Help us help you with content usage telemetry
Let's rip off the bandaid and get the bad news out there first: we're rolling out telemetry for Puppet content. Read on to find out why I think that's actually good news for you, how you can see exactly what data it collects, and how to make sure it never runs if your corporate policy doesn't allow it. And maybe a free beanie if you choose to opt in?
Why we decided to roll out a telemetry client
I'll start out with the problems we are trying to solve. You've probably seen me in our Slack bugging people about what modules they use, and how they choose between modules on the Forge. My hardest job right now is to decide on which modules to focus development efforts—and let me tell you, currently it feels a lot like reading tea leaves! We have support tickets filed by customers, JIRA tickets and pull requests filed by users, and ongoing efforts from opinionated people on Slack. This means that our feedback mechanisms are heavily weighted towards the people willing to make the most amount of noise, so to speak. You shouldn't have to do that for your needs to be heard.
That sounds like a me problem, and it totally is. But if I can't effectively marshal development time for the modules you actually use, then it becomes a you problem too.
The other problem we are addressing is how users like yourself choose among modules on the Forge. Right now the most relevant ranking factor is download count. But that number is heavily skewed by mirroring robots and CI pipelines and even simply the age of the module itself. In the end, new modules—even if they're high quality—end up being drowned out by the existing heavy hitters, and that makes our ecosystem appear to stagnate. Three modules on the first page of the "most relevant modules" list haven't had a release in more than five years! Ultimately, we understand that it's harder for you to find high-quality modules than it should be.
We're addressing these issues with a telemetry client bundled in with Puppetserver as of version 7.5.0. If you opt in, then once a week it will send us some information about the public Forge content that you're using in your infrastructure.
I'm sure the biggest question on your mind right now is: what data are we collecting, and how identifiable is it? That's perfectly reasonable; we've seen story after story in the news about companies being quite unscrupulous with their data collection and retention.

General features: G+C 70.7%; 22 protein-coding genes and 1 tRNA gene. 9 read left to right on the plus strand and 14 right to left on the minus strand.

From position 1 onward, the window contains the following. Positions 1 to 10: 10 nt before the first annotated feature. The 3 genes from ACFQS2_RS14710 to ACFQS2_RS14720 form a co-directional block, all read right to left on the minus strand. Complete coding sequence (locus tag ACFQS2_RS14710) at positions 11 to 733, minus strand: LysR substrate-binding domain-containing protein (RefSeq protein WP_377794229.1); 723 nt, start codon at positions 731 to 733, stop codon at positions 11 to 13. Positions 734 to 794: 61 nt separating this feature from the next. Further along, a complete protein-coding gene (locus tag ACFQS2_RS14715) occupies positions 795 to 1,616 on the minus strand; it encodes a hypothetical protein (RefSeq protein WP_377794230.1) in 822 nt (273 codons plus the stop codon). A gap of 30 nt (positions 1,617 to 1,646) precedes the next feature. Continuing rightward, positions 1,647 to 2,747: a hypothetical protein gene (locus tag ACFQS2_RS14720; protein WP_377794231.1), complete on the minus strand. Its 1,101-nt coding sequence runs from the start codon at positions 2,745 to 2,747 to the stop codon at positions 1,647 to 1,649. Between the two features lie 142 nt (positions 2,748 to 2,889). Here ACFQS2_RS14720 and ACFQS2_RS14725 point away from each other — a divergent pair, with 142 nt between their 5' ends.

I want to assure you of three things;
- You can see all the data collected before you even choose to enable the system.
- You are in full control of which data your Puppet Servers do or do not submit.
- The data we collect is not associated with individuals and is fully aggregated before anyone can access it.
As a side benefit of the design, you can even use the client to gather useful information about the content usage of your infrastructure—even if you choose not to share it with us.
How it works
When the client is gathering information, it cross-references against content published on the Forge and will ignore any modules you've developed internally. The most it looks at your own code is to see which public Forge modules are used by your profiles or internal modules. But don't take our word for it; if you feel so inclined then you can see exactly what is collected by reading through the source for each metric it runs.
If you trust the tool to tell you what it will collect, you can actually ask it directly. Running the command
puppetserver dropsonde list in the terminal will describe all the loaded metrics plugins and what they do. Note that depending on your
$PATH, you may have to use the full path, just like any other time you run
puppetserver commands. That would make the full command
/opt/puppetlabs/bin/puppetserver dropsonde list and other commands in this post will follow that pattern.
Then to see exactly what data is collected, run
puppetserver dropsonde preview. It's rendered in human readable form, but every bit of data that makes it to our telemetry pipeline is represented there. (Hint: use
--format=json if you want to use this data for your own tooling.)
If you'd like to omit any of the metrics listed in the report, you can use the Puppet module to add them to the disable list.
Public data aggregation
As we were designing and building this system, it occurred to us that we weren't the only ones with prioritization challenges. Surely other developers of Puppet modules would want to know how their code was being used, or which platforms it was being used on. So we designed an aggregation pipeline such that all the usage data available for our own systems and engineers could be made fully public so that you could use it too. All you need is a Google Cloud account to get to our BigQuery public database and start writing tools to use that information.
Submitting usage data
Today, the telemetry is opt-in, but I hope that I've convinced you to submit at least one content usage report. And as a bonus freebie, we'll be sending fabulous Puppet beanies to some of the first people to submit reports, so don't delay. Start out by double checking the data it will send with
puppetserver dropsonde preview in your terminal. If you're ok with the data it collects, then enable reporting, either by installing the module and classifying your primary server, or manually by editing the
/etc/puppetlabs/puppetserver/conf.d/puppetserver.conf file on your primary server and adding or updating the following clause. Don't forget to restart
Then finally validate your work by submitting a report with
puppetserver dropsonde submit. If it prints out a URL, then go claim your beanie!
We'll be switching the model to informed opt-out in Puppet 8. In the meantime, I hope you'll help us out by sharing your public content usage data.
Ben is the product manager for Forge and Ecosystem at Puppet.